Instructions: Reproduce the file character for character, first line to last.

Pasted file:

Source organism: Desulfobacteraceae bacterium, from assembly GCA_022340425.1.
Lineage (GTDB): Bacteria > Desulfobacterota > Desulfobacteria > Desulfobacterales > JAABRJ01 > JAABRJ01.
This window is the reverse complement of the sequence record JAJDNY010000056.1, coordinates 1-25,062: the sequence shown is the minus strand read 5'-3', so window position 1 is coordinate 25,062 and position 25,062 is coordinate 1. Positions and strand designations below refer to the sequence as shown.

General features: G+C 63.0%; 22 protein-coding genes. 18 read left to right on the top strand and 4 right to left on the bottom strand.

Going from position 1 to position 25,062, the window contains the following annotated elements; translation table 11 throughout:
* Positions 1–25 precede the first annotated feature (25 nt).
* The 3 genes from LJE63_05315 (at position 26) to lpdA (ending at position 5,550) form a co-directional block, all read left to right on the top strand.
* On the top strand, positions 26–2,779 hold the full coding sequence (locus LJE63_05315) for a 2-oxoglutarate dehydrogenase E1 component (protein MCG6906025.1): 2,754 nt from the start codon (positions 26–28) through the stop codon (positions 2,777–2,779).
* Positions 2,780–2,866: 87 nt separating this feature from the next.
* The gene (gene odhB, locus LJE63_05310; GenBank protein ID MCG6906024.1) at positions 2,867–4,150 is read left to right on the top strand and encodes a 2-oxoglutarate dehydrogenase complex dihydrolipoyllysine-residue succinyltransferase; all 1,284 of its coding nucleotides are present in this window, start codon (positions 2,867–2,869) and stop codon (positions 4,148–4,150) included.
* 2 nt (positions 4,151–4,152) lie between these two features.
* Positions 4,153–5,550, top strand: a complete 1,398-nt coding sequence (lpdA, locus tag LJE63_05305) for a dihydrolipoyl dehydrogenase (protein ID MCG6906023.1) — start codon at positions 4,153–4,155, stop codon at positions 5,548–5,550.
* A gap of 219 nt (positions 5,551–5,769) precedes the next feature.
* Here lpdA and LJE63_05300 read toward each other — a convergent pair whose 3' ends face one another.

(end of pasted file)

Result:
Source organism: Desulfobacteraceae bacterium, from assembly GCA_022340425.1.
Lineage (GTDB): Bacteria > Desulfobacterota > Desulfobacteria > Desulfobacterales > JAABRJ01 > JAABRJ01.
This window is the reverse complement of the sequence record JAJDNY010000056.1, coordinates 1-25,062: the sequence shown is the minus strand read 5'-3', so window position 1 is coordinate 25,062 and position 25,062 is coordinate 1. Positions and strand designations below refer to the sequence as shown.

General features: G+C 63.0%; 22 protein-coding genes. 18 read left to right on the top strand and 4 right to left on the bottom strand.

Going from position 1 to position 25,062, the window contains the following annotated elements; translation table 11 throughout:
* Positions 1–25 precede the first annotated feature (25 nt).
* The 3 genes from LJE63_05315 (at position 26) to lpdA (ending at position 5,550) form a co-directional block, all read left to right on the top strand.
* On the top strand, positions 26–2,779 hold the full coding sequence (locus LJE63_05315) for a 2-oxoglutarate dehydrogenase E1 component (protein MCG6906025.1): 2,754 nt from the start codon (positions 26–28) through the stop codon (positions 2,777–2,779).
* Positions 2,780–2,866: 87 nt separating this feature from the next.
* The gene (gene odhB, locus LJE63_05310; GenBank protein ID MCG6906024.1) at positions 2,867–4,150 is read left to right on the top strand and encodes a 2-oxoglutarate dehydrogenase complex dihydrolipoyllysine-residue succinyltransferase; all 1,284 of its coding nucleotides are present in this window, start codon (positions 2,867–2,869) and stop codon (positions 4,148–4,150) included.
* 2 nt (positions 4,151–4,152) lie between these two features.
* Positions 4,153–5,550, top strand: a complete 1,398-nt coding sequence (lpdA, locus tag LJE63_05305) for a dihydrolipoyl dehydrogenase (protein ID MCG6906023.1) — start codon at positions 4,153–4,155, stop codon at positions 5,548–5,550.
* A gap of 219 nt (positions 5,551–5,769) precedes the next feature.
* Here lpdA and LJE63_05300 read toward each other — a convergent pair whose 3' ends face one another.